Rethinking the potential role of dose painting in personalized ultra-fractionated stereotactic adaptive radiotherapy Journal Articles uri icon

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  • Fractionated radiotherapy was established in the 1920s based upon two principles: (1) delivering daily treatments of equal quantity, unless the clinical situation requires adjustment, and (2) defining a specific treatment period to deliver a total dosage. Modern fractionated radiotherapy continues to adhere to these century-old principles, despite significant advancements in our understanding of radiobiology. At UT Southwestern, we are exploring a novel treatment approach called PULSAR (Personalized Ultra-Fractionated Stereotactic Adaptive Radiotherapy). This method involves administering tumoricidal doses in a pulse mode with extended intervals, typically spanning weeks or even a month. Extended intervals permit substantial recovery of normal tissues and afford the tumor and tumor microenvironment ample time to undergo significant changes, enabling more meaningful adaptation in response to the evolving characteristics of the tumor. The notion of dose painting in the realm of radiation therapy has long been a subject of contention. The debate primarily revolves around its clinical effectiveness and optimal methods of implementation. In this perspective, we discuss two facets concerning the potential integration of dose painting with PULSAR, along with several practical considerations. If successful, the combination of the two may not only provide another level of personal adaptation (“adaptive dose painting”), but also contribute to the establishment of a timely feedback loop throughout the treatment process. To substantiate our perspective, we conducted a fundamental modeling study focusing on PET-guided dose painting, incorporating tumor heterogeneity and tumor control probability (TCP).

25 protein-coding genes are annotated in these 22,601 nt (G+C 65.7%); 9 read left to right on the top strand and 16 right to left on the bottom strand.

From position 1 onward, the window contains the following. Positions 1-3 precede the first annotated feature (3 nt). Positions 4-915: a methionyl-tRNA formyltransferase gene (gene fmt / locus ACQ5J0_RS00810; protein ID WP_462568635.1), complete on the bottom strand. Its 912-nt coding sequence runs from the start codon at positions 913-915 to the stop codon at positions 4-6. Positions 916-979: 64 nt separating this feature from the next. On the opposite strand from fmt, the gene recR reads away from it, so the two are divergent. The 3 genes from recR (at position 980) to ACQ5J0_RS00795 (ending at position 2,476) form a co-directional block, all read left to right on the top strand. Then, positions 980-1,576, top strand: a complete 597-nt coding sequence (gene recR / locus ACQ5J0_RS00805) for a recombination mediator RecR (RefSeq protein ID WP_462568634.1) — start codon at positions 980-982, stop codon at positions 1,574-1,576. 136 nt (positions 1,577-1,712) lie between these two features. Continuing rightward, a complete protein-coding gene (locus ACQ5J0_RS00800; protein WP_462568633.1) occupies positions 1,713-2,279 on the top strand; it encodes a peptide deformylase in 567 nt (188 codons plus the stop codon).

• Peng, Hao
  • Deng, Jie
  • Jiang, Steve
  • Timmerman, Robert

publication date

  • 2024